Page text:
Tom Trevethick posing beside the partially completed hull of a boat under construction in 1981.

Tom Trevethick died before the boat in the previous photograph could be finished. This photograph shows the same boat twenty three years later, still uncompleted. In the intervening period Colin Rawlson carried on trying to complete it whenever he found a gap in his work schedules. Back in 2004 when the photograph was taken Colin had no real idea when the boat would be finished.


Bampton Packing Ltd. – Gregory Street

The Friary housing complex accessed from Friar Street was built in the late 1980s. The site for these houses became available when Bampton Packaging decided in the mid-1980s to move to new premises on Lenton Lane. Over the years Bampton Packing or Bampton, Sons & Knight Ltd., as they were initially known when they first moved on to Gregory Street in the 1930s, erected a variety of buildings to house their operations here. The following set of photographs were taken of the Gregory Street site after Bamptons had moved out but before the buildings were demolished to make way for the housing development. Reproduced here, they are provided by Bampton Packaging Ltd.

There are two further Bampton's photographs which are featured on our Leen Gate page.



Lenton Listener Articles

Articles from 'The Lenton Listener' Magazine


The Tom Trevethick Story - Issue 13 July to August 1981

Porridge at Lenton - Issue 28 April to May 1984

The Priory Park- Issue 31 November to December 1984



Memories

Jean Button


One of the people I remember who lived on Gregory Street was Mr Derry of Derry the Printers [Arthur Derry – No.10 Gregory Street]. He had what I recall was a large cottage-type house with a big garden. In the 1940s, one of our neighbours who lived on Marcus Street, a Mrs Wilson, used to clean his house and sometimes she would take me and her daughter, Margaret, along with her. Once there, we would be allowed to play in the garden. I used to dream of having a home like that when I grew up. Eventually I did, when we went to live in Fountain Cottage in Strelley village.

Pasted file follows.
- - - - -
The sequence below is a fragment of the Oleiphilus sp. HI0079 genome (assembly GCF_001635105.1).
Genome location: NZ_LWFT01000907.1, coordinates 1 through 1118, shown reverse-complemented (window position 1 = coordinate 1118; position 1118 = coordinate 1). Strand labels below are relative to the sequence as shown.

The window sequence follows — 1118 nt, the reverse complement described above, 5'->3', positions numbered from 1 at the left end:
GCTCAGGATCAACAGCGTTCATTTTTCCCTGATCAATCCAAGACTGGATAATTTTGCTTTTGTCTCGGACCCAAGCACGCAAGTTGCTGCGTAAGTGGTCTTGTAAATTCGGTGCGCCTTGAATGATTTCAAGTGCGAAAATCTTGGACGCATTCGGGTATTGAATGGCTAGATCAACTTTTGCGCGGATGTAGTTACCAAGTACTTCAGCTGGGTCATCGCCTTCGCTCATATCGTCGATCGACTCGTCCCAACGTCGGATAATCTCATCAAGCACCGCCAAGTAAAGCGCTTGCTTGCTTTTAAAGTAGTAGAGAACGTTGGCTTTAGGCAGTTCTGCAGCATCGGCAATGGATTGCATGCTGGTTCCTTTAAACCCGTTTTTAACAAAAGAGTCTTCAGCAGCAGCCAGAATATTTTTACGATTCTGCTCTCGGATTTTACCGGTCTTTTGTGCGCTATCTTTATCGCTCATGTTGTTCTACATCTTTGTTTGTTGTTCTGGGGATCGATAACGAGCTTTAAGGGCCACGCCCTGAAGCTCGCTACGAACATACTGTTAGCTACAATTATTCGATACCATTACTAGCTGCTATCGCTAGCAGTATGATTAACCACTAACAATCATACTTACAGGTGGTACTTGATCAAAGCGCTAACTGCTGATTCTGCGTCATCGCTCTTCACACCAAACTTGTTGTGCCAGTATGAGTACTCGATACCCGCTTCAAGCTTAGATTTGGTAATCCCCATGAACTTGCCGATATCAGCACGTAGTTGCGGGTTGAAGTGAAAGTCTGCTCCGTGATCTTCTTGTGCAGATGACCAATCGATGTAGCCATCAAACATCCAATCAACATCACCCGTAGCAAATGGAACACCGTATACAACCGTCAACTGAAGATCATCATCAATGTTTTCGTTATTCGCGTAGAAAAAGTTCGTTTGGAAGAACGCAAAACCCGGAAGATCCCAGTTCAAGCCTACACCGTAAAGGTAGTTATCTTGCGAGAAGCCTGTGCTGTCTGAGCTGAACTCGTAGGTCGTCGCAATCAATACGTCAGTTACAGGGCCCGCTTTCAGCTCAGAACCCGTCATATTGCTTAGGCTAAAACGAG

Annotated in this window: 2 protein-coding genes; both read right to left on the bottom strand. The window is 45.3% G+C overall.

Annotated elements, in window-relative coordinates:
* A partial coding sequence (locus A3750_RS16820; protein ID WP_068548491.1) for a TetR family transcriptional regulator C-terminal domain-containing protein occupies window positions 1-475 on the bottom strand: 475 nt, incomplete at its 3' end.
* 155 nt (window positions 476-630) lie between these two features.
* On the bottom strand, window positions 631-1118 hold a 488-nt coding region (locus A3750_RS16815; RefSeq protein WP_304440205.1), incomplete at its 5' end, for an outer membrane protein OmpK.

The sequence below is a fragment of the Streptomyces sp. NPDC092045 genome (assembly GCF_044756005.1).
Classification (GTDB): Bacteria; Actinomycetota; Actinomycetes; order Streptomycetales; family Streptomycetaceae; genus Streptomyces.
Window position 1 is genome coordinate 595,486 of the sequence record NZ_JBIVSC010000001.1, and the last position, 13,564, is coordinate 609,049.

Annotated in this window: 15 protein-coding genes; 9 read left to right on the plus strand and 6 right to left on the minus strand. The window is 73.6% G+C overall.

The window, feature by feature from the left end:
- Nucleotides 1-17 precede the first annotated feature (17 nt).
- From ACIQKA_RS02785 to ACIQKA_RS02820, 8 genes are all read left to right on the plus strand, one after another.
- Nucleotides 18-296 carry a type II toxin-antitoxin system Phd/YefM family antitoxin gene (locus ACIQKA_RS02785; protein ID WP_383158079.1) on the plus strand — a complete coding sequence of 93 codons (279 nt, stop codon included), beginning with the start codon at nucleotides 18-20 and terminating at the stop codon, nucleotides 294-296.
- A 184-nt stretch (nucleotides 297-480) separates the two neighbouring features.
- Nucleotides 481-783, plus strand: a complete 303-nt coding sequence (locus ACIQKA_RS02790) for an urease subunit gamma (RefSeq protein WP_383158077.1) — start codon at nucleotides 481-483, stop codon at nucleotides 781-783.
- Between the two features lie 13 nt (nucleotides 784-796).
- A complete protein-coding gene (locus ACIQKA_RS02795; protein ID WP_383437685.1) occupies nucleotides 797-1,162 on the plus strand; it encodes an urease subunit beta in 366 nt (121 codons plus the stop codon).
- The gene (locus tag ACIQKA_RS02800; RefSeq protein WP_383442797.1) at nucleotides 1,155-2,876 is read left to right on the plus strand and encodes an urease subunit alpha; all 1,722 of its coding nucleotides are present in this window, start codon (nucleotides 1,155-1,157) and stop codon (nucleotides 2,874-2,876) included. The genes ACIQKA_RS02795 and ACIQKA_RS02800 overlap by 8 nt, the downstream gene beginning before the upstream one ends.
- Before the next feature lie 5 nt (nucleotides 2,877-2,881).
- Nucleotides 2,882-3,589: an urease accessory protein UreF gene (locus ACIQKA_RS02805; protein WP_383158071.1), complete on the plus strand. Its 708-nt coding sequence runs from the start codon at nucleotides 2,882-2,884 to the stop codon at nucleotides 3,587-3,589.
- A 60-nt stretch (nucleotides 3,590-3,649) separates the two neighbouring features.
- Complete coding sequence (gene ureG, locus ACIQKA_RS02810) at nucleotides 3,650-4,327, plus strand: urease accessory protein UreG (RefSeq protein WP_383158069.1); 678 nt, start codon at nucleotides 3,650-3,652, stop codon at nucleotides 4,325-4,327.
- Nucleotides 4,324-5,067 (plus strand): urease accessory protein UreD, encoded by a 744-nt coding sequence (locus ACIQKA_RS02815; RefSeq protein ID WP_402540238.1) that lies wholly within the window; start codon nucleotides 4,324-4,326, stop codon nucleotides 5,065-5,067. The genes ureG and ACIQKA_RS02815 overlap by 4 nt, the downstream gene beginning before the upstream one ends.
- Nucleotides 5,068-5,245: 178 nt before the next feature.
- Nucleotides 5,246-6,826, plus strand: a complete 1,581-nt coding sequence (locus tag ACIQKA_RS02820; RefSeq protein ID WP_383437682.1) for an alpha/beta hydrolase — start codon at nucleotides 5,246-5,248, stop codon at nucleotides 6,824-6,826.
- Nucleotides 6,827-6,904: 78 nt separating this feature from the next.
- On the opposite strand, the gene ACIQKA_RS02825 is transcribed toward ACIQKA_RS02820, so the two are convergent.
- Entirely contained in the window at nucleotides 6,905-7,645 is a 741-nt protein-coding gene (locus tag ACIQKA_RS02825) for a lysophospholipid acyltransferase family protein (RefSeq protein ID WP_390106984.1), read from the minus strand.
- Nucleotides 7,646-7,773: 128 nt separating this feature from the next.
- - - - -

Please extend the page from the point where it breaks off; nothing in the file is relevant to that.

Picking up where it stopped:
Mary Isaacs (Rose Mary Dobson)


My parents, Vera & Len Dobson, moved to Lenton in early 1950. We lived at ‘The Poplars', the house at the side of the canal on Lenton Lane, which used to be Trent Lane. My Mum was the last to leave the house in June 1980. Soon after this the house was demolished and its site and the sports field that lay behind it were commandeered for the Thomas Cork buildings. During the summer holidays the young lads from Gregory Street and surrounding areas used to dive off the old humpback bridge into the canal to cool off. I can recall one foggy winter day, as I was going to school, the postman came over the bridge on his bike and missed our gate and landed up in the canal instead – letters and all. I also remember the great bonfires - and hot potatoes - held across the road from the Red Cow Pub.



Penny Heeley


In the late 40s and early 50s my Aunt, Frances Foster, ran the White Hart. Her daughter, Marjorie, died of T.B. at a young age , and Auntie Fran had a window commissioned and placed in the church at Lenton Abbey.



sftatam@aol.com


I lived in the White Hart as a child - that was about 26 years ago. I was absolutely terrified to go into the prison part of the pub, as people used to say that they heard a man singing in the mens toilets of the pub. Apparently his name was Lol! I also found out the person who ran the prison was called Pearson



Bill Prosser - Toronto, Canada


My father`s family came from Lenton. He was born at 15 Gregory St. in 1892. My grandfather, George Prosser,was a blacksmith, and had the contract to shoe all the horses for the Player`s Tobacco Company.